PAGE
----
Confession: Old Testament Insights1 -- By: Clifford Rapp, Jr.

Journal: Chafer Theological Seminary Journal
Volume: CTSJ 005:4 (Sep 1999)
Article: Confession: Old Testament Insights1
Author: Clifford Rapp, Jr.

Old Testament Insights1

Clifford Rapp, Jr.*

[*Editor's note: Clifford Rapp, Jr., earned his B.A. degree from Biola University; and a Th.M. degree in Old Testament Literature and Exegesis from Dallas Theological Seminary. He is an adjunct professor at Chafer Theological Seminary and pastors Clovis Free Methodist Church, Clovis, California. His e-mail address is [email protected]]

The New Testament promises that if we confess our sins [God] is faithful and righteous to forgive us our sins and to cleanse us from all unrighteousness (1 John 1:9).2 This essay addresses the nature of confession.

The paucity of New Testament material on confession makes this question difficult. A few confessions exist: the prodigal son (Luke 15), the tax collector’s confession (Luke 18), and Simon’s plea for mercy (Acts 8). Probably the longest and most detailed confessions of sin are Paul’s public testimonies in which he acknowledged his sin.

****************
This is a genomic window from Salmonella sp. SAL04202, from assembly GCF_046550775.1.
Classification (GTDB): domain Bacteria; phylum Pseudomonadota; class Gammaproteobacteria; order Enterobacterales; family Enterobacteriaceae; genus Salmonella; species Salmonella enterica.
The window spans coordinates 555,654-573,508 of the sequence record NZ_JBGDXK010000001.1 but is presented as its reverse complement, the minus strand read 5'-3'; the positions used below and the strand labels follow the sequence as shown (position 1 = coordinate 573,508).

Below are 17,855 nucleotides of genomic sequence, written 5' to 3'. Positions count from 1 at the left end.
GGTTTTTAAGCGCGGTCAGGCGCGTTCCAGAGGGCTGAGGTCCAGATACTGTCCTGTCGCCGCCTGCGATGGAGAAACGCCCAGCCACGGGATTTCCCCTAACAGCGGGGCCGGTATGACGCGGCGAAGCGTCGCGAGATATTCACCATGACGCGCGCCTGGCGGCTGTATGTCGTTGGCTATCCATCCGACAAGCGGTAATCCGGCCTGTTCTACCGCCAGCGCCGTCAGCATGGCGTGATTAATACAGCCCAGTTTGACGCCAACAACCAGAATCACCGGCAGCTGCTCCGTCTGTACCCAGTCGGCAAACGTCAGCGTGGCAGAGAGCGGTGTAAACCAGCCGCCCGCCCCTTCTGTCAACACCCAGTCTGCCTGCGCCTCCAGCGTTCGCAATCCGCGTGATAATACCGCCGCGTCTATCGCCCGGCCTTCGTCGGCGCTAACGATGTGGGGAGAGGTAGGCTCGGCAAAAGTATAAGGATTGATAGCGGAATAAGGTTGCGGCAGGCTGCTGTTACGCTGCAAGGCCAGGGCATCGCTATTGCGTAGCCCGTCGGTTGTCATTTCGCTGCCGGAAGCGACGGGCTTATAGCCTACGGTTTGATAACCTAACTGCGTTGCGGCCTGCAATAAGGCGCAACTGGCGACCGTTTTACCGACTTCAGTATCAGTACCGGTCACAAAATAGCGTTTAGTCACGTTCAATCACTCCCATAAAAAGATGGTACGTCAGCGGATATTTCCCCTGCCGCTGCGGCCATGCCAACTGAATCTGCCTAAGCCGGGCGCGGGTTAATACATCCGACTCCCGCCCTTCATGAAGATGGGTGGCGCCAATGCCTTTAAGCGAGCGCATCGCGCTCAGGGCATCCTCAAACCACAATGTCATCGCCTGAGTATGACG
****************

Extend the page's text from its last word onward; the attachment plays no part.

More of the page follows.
The New Testament uses the homologeō, “confess,” word group (ὁμολογέω, ὁμολογία, ἐξομολογέω) only forty times. Furthermore, 1 John 1:9 is the only time where the direct object of homologeō is sins, iniquities, transgressions, debts, etc. Four times the related term exomologeō, is used of confessing sin, faults or evil practices (Matthew 3:6; Mark 1:5; Acts 19:18; and James 5:16).

This scarcity of New Testament material leads many to rely on an etymological explanation to define confession of sins. Specifically,

homologeō is a compound word (homo “same” and logeō “to say” or “to speak”). Thus, they conclude that to confess sins means to say the same thing that God says about the sins, or to agree together with God about one’s sins. The etymological definition does not specify whether saying the same thing about one’s sins (that God does) must include contrition, repe...

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